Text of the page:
Cooking Up Health: A Novel Culinary Medicine and Service Learning Elective for Health Professional Students

Cooking Up Health: A Novel Culinary Medicine and Service Learning Elective for Health... AbstractPurpose: The current investigation assessed the feasibility, acceptability, and efficacy of the Cooking Up Health (CUH) culinary medicine elective that was offered to medical students at Northwestern University's Feinberg School of Medicine. The elective included a combination of didactics, plant-based culinary sessions, and service learning, in which students translated nutrition and health connections to elementary school children in at-risk communities.Method: Nine medical students enrolled in cohort 1 and 12 in cohort 2. Students completed assessments before and after the course measuring confidence in nutrition and obesity counseling, attitudes toward nutrition counseling, personal dietary intake, and cooking confidence and behaviors.Results: The elective showed high feasibility and acceptability with strong class attendance (96%–99%) and retention (89%–100%). Over the course of the elective, students across both cohorts showed increased confidence in nutrition and obesity counseling (ps < 0.001), cooking abilities (ps < 0.01), and food preparation practices (ps < 0.04). Cohort 1 reported decreased meat consumption (p = 0.045), and cohort 2 showed increased fruit and vegetable intake (p = 0.04). Finally, cohort 2 showed increased knowledge and confidence regarding consuming a plant-based diet (ps < 0.002). Students reported an increased appreciation for the role of nutrition in health promotion and disease prevention and an intention to incorporate nutrition into patient care.Conclusion: This study provided preliminary evidence demonstrating feasibility, acceptability, and efficacy of the CUH culinary medicine elective for increasing medical students' confidence in nutrition and obesity counseling of patients and in their ability to use nutrition and cooking for personal self-care. Ultimately, this program of research may provide evidence to support widespread integration of CUH into medical education and has the potential to prepare medical students to properly advise patients on nutrition to combat the rising rates of obesity, diabetes, and preventable diseases related to nutrition. http://www.deepdyve.com/assets/images/DeepDyve-Logo-lg.png The Journal of Alternative and Complementary Medicine Mary Ann Liebert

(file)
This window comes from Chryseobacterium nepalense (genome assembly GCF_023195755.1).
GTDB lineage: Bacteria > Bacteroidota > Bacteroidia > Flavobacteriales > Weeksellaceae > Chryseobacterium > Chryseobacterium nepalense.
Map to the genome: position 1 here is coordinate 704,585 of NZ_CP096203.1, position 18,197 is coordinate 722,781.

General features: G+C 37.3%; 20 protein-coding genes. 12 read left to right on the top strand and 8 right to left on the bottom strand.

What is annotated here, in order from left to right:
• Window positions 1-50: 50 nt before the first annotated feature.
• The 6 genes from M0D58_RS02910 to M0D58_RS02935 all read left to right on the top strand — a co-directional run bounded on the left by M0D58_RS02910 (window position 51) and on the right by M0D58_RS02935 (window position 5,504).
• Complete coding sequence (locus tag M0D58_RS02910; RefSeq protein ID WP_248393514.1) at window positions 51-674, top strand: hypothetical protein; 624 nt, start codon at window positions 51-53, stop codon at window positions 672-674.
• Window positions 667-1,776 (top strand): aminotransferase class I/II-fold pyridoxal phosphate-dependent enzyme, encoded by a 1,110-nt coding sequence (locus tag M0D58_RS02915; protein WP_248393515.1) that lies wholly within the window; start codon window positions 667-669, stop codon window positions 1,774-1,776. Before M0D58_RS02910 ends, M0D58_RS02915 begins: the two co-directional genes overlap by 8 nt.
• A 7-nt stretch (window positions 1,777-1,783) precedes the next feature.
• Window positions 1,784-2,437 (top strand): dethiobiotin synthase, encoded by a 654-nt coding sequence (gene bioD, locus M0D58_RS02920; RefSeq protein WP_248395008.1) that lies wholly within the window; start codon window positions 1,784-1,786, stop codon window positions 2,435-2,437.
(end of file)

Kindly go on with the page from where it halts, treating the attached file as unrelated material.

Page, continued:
Cooking Up Health: A Novel Culinary Medicine and Service Learning Elective for Health Professional Students

The Journal of Alternative and Complementary Medicine: 1 – Sep 26, 2018
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Cooking Up Health: A Novel Culinary Medicine and Service Learning Elective for Health Professional Students

Abstract